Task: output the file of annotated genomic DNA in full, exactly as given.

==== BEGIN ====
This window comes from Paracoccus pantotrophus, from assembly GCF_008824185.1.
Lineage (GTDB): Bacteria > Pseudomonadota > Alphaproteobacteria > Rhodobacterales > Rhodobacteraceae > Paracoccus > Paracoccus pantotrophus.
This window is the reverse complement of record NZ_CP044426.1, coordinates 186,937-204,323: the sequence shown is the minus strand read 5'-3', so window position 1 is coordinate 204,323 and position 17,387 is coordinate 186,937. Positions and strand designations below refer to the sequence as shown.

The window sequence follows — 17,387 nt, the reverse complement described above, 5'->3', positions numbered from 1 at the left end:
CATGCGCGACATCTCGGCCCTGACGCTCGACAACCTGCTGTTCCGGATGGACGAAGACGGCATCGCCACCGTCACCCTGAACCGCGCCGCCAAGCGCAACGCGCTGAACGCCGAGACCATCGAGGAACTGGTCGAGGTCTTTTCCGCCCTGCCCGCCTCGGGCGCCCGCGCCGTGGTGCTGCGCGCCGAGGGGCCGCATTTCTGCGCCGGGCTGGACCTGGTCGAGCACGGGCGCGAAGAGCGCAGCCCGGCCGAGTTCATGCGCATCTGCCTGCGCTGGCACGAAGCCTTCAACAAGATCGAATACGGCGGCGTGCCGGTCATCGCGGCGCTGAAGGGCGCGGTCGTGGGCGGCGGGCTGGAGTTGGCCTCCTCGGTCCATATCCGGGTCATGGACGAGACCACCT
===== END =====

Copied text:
This window comes from Paracoccus pantotrophus, from assembly GCF_008824185.1.
Lineage (GTDB): Bacteria > Pseudomonadota > Alphaproteobacteria > Rhodobacterales > Rhodobacteraceae > Paracoccus > Paracoccus pantotrophus.
This window is the reverse complement of record NZ_CP044426.1, coordinates 186,937-204,323: the sequence shown is the minus strand read 5'-3', so window position 1 is coordinate 204,323 and position 17,387 is coordinate 186,937. Positions and strand designations below refer to the sequence as shown.

The window sequence follows — 17,387 nt, the reverse complement described above, 5'->3', positions numbered from 1 at the left end:
CATGCGCGACATCTCGGCCCTGACGCTCGACAACCTGCTGTTCCGGATGGACGAAGACGGCATCGCCACCGTCACCCTGAACCGCGCCGCCAAGCGCAACGCGCTGAACGCCGAGACCATCGAGGAACTGGTCGAGGTCTTTTCCGCCCTGCCCGCCTCGGGCGCCCGCGCCGTGGTGCTGCGCGCCGAGGGGCCGCATTTCTGCGCCGGGCTGGACCTGGTCGAGCACGGGCGCGAAGAGCGCAGCCCGGCCGAGTTCATGCGCATCTGCCTGCGCTGGCACGAAGCCTTCAACAAGATCGAATACGGCGGCGTGCCGGTCATCGCGGCGCTGAAGGGCGCGGTCGTGGGCGGCGGGCTGGAGTTGGCCTCCTCGGTCCATATCCGGGTCATGGACGAGACCACCT